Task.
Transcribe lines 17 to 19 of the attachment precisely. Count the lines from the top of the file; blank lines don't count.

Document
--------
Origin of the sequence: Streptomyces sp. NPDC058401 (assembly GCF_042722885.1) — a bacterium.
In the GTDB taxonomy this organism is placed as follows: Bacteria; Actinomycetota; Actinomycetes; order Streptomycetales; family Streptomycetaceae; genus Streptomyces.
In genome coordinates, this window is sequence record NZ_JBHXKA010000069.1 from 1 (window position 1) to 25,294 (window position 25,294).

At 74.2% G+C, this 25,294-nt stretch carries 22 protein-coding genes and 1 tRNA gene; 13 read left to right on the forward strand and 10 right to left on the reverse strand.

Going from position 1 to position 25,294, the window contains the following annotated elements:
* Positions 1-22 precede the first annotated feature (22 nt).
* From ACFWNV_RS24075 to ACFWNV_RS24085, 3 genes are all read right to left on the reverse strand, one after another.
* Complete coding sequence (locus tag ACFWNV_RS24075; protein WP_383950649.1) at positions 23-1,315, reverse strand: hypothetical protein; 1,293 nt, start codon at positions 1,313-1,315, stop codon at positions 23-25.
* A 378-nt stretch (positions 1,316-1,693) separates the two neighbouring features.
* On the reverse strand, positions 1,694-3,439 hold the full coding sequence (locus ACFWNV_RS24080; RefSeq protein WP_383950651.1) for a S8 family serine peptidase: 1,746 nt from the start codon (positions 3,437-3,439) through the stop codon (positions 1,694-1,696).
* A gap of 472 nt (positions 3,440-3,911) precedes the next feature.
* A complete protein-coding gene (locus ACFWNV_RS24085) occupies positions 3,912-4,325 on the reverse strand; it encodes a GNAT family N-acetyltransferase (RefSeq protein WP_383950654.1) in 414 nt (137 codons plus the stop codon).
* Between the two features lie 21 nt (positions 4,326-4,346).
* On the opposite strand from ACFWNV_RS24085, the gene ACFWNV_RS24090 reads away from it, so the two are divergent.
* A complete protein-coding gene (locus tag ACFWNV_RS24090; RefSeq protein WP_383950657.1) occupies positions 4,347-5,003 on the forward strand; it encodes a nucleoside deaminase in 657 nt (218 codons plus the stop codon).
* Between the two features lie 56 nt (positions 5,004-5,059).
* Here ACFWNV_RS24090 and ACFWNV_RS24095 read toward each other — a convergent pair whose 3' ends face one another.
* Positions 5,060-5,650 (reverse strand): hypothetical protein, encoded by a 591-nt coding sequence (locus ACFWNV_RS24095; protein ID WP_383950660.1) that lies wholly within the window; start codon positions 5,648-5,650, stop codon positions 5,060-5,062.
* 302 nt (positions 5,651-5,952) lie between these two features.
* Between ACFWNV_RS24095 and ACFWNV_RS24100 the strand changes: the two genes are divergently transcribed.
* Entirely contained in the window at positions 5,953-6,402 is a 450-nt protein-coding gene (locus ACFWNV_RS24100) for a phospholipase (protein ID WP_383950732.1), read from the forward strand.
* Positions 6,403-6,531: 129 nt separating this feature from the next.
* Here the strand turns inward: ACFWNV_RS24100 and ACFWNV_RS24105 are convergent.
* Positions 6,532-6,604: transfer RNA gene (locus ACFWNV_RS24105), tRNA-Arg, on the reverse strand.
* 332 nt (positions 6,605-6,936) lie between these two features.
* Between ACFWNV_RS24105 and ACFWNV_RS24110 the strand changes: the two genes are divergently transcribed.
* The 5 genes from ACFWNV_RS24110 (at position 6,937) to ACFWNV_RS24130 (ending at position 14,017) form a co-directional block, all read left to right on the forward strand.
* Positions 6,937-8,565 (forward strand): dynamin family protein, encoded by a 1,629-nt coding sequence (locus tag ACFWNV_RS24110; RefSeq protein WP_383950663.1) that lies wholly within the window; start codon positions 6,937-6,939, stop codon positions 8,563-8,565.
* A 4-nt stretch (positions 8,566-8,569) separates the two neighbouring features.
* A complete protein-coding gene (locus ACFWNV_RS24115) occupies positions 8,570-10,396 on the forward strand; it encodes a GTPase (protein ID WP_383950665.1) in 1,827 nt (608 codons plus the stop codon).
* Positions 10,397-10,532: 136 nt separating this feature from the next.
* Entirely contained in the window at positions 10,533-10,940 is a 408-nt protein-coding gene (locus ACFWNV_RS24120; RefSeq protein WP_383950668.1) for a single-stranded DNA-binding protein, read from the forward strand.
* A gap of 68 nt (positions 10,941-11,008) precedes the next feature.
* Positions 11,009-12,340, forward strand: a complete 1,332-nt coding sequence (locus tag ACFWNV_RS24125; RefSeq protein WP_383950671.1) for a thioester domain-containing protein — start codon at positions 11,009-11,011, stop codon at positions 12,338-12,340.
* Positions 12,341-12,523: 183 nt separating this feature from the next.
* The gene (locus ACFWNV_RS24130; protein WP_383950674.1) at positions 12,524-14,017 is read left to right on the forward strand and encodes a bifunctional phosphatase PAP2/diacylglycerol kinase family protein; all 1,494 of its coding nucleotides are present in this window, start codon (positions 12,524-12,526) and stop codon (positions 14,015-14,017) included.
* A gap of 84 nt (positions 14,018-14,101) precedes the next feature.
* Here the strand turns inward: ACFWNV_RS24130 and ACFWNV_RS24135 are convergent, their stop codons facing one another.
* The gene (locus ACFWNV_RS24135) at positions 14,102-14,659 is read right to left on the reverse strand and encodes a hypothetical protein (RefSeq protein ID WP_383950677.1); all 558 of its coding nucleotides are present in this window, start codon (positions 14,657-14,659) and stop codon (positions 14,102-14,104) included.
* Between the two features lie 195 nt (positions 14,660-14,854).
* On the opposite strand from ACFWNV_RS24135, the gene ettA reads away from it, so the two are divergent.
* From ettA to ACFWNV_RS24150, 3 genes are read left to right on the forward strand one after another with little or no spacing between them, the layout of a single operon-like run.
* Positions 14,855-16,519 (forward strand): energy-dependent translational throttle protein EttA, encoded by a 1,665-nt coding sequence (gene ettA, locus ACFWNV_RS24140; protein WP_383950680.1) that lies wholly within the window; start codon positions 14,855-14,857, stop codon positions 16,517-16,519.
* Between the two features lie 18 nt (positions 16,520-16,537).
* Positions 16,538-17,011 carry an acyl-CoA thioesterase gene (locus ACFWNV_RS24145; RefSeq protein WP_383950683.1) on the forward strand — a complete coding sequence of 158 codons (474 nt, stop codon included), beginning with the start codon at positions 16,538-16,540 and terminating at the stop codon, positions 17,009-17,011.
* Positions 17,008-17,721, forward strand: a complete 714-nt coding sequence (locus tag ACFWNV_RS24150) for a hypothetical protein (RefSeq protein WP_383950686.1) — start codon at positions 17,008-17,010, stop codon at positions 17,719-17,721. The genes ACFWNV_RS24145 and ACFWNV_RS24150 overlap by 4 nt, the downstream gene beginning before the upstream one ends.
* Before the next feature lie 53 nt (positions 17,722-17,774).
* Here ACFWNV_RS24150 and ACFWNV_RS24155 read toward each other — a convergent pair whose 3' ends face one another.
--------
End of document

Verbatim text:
* Here ACFWNV_RS24090 and ACFWNV_RS24095 read toward each other — a convergent pair whose 3' ends face one another.
* Positions 5,060-5,650 (reverse strand): hypothetical protein, encoded by a 591-nt coding sequence (locus ACFWNV_RS24095; protein ID WP_383950660.1) that lies wholly within the window; start codon positions 5,648-5,650, stop codon positions 5,060-5,062.
* 302 nt (positions 5,651-5,952) lie between these two features.